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Sterilize and wirelessly charge your phone, earbuds and more with this UV sterilizer for $50

This sterilization box bathes your devices in sweet, sweet UV-C lights while charging. It's also an aromatherapy diffuser.

uv
Daily Steals
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I have a ritual whenever I get home from the grocery store now. I scrub my hands, change into different clothing and then wash down anything that was in my pocket, including my phone and keys. That might have sounded crazy a year ago, but it's the new normal now. Some people have taken to sterilizing their phones and other pocket-sized items in a small UV sterilization box. If you've been thinking about getting one of those for yourself, here's your chance. At Daily Steals, you can get a $100 UV sterilization box with Qi wireless charging for $50 when you apply discount code CNETUVB at checkout.

As UV boxes go, this one has a little extra to offer. In addition to dual UV-C lights, the box has a Qi charging pad built into the base, so it'll charge your iPhone, Samsung Galaxy, AirPods or any other Qi-compatible device. And it includes an aromatherapy essential oil diffuser as well. If you want that sort of thing. 

A cleaning cycle takes eight minutes, and the device promises to "kill up to 99.99% of bacteria from every exposed surface, even the hard-to-clean ports and crevices found on popular devices without using liquids, heat or corrosive chemicals." But this is a good time to slow our collective roll. Does UV cleaning really work? And does it -- this is no doubt the question on your mind -- kill the coronavirus? Well, as is often the case with science, the answer is somewhere in between "we don't know" and "it's complicated."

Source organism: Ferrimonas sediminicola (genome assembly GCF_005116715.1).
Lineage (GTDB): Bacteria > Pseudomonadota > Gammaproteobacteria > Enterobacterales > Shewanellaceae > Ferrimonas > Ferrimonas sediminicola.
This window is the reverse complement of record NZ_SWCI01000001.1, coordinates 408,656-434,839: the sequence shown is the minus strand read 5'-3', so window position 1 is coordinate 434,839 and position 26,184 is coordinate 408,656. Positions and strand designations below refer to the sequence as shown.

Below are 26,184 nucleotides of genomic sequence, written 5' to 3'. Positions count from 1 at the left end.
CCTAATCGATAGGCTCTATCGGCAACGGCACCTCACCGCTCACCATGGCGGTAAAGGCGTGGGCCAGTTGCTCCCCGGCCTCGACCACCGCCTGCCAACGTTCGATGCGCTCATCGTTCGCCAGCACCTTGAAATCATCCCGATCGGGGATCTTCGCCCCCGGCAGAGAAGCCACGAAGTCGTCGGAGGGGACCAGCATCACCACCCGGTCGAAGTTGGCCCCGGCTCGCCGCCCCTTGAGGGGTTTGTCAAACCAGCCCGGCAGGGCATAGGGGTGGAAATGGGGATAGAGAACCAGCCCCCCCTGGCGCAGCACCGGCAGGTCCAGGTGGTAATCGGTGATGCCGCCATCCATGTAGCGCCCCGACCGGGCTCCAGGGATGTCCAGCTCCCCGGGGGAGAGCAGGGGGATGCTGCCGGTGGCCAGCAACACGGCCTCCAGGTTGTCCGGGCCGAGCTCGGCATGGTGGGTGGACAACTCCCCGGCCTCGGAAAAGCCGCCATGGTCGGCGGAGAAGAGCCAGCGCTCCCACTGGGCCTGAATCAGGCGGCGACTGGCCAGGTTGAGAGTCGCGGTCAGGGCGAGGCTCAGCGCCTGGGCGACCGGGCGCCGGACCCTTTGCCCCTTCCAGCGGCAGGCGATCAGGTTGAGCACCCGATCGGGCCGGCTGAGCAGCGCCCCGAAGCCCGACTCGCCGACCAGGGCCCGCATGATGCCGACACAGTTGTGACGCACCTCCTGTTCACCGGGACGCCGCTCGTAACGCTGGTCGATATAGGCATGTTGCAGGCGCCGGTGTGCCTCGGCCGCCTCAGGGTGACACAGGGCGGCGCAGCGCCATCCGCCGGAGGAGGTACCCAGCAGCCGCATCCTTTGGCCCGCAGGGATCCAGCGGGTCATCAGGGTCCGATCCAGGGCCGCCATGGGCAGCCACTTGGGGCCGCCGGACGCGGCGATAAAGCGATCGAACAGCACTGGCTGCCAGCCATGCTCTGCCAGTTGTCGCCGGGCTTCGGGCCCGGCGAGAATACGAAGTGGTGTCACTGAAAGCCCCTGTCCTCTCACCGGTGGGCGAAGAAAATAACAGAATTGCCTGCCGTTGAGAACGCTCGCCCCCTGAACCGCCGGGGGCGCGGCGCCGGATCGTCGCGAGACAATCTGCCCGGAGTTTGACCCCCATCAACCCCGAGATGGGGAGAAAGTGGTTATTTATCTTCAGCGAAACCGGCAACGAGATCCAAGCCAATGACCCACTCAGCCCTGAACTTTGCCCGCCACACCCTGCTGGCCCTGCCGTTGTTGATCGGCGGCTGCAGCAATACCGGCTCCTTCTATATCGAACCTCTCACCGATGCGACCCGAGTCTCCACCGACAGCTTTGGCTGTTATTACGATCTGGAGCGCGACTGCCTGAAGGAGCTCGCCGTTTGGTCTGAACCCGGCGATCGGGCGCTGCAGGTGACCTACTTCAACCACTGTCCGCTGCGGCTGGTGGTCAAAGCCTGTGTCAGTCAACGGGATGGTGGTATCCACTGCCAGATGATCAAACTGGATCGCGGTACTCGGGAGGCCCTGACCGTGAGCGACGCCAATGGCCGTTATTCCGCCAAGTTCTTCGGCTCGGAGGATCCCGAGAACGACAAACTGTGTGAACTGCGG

The good news is that UV-C (ultraviolet light with a wavelength between 200 and 280 nanometers) has been demonstrated to kill bacteria just as well as scrubbing with soap and warm water. And there's evidence that UV-C lighting can kill SARS, which of course is related to COVID-19. But there are no definitive, peer-reviewed studies that demonstrate that UV-C kills the coronavirus, nor is there any evidence that this particular device's eight-minute cleaning cycle is long enough to get the job done. As a committed believer in the scientific method, I just want to make sure we're clear on the extent of the science here. There are no miracle cures, but every little bit we do to stay clean and isolated appears to help. 

This article was published previously.

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The information contained in this article is for educational and informational purposes only and is not intended as health or medical advice. Always consult a physician or other qualified health provider regarding any questions you may have about a medical condition or health objectives.